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You can easily modify your shuffling procedure to give you a shuffle in which no position remains fixed (this is called a derangement):

sub fys { my $arr = shift; my $i = @{ $arr }; while ( $i ) { my $j = int rand $i; @$arr[$i,$j] = @$arr[$j,$i]; --$i; } }
With this change, then all you need to shuffle the columns is this:
@nums = map [ @{$_}[@cols] ], @nums;

The problem with this simple solution is that it cannot generate all possible derangements. For example, the modified FY misses the derangment 1,0,3,2 of 0,1,2,3.

I looked online for algorithms to fairly sample the space of all derangments of an input list, and the best I found was based on using the standard FY until a derangement is found (i.e. a rejection method). If you need to randomly sample from the space of all possible derangements of the columns, then keep your original FY procedure, but modify the creation of @cols to this:

my @cols = 0..11; do { fys( \@cols ); } until is_deranged( \@cols );
where
sub is_deranged { my $arr = shift; $arr->[ $_ ] == $_ and return for 0..$#$arr; return 1; }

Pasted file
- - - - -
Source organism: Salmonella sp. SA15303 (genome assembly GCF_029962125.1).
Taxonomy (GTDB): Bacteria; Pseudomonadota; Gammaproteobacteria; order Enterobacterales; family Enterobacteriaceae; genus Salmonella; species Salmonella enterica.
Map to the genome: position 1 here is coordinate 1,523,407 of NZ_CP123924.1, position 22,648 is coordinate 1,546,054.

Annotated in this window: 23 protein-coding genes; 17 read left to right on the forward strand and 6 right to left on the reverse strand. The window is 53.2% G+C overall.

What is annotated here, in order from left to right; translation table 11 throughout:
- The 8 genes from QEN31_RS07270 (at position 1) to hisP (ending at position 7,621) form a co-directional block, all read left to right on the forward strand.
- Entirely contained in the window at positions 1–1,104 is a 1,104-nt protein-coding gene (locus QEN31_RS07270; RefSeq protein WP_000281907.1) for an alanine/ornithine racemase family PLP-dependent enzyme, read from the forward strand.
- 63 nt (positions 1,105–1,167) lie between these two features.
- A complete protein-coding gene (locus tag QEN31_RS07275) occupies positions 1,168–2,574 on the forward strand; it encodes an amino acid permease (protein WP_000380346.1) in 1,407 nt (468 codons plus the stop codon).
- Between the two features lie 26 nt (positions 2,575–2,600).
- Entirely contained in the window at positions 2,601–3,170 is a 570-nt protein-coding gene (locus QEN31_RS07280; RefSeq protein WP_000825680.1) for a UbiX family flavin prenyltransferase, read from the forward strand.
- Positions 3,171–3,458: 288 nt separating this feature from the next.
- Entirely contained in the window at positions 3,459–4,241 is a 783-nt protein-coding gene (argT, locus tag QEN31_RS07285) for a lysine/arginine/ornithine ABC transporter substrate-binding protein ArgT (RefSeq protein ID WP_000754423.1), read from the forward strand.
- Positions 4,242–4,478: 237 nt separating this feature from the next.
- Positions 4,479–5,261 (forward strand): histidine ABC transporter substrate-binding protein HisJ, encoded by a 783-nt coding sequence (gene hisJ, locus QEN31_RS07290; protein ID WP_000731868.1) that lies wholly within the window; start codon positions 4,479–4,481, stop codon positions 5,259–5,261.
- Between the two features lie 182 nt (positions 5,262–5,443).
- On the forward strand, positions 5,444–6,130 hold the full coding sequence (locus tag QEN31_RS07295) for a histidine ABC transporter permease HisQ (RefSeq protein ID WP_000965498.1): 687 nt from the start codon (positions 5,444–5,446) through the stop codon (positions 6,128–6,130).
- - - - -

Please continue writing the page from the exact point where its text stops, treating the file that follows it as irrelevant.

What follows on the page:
The probability of getting a derangement from a random sample of permutations is ≈ 1/e (i.e. about three trials required per derangement, on average). Moreover, one can optimize the FY procedure around this problem (by having it automatically restart when it encounters a "trivial" swap, i.e. $i == $j), which obviates the need to have a specific rejection step. Therefore this approach has essentially the same time and space growth properties as FY.

Update: Added the stuff about fair sampling, and the rejection method for obtaining a random derangement.

the lowliest monk


In reply to Re: swap columns in a 2-dim array by tlm
in thread swap columns in a 2-dim array by davidj

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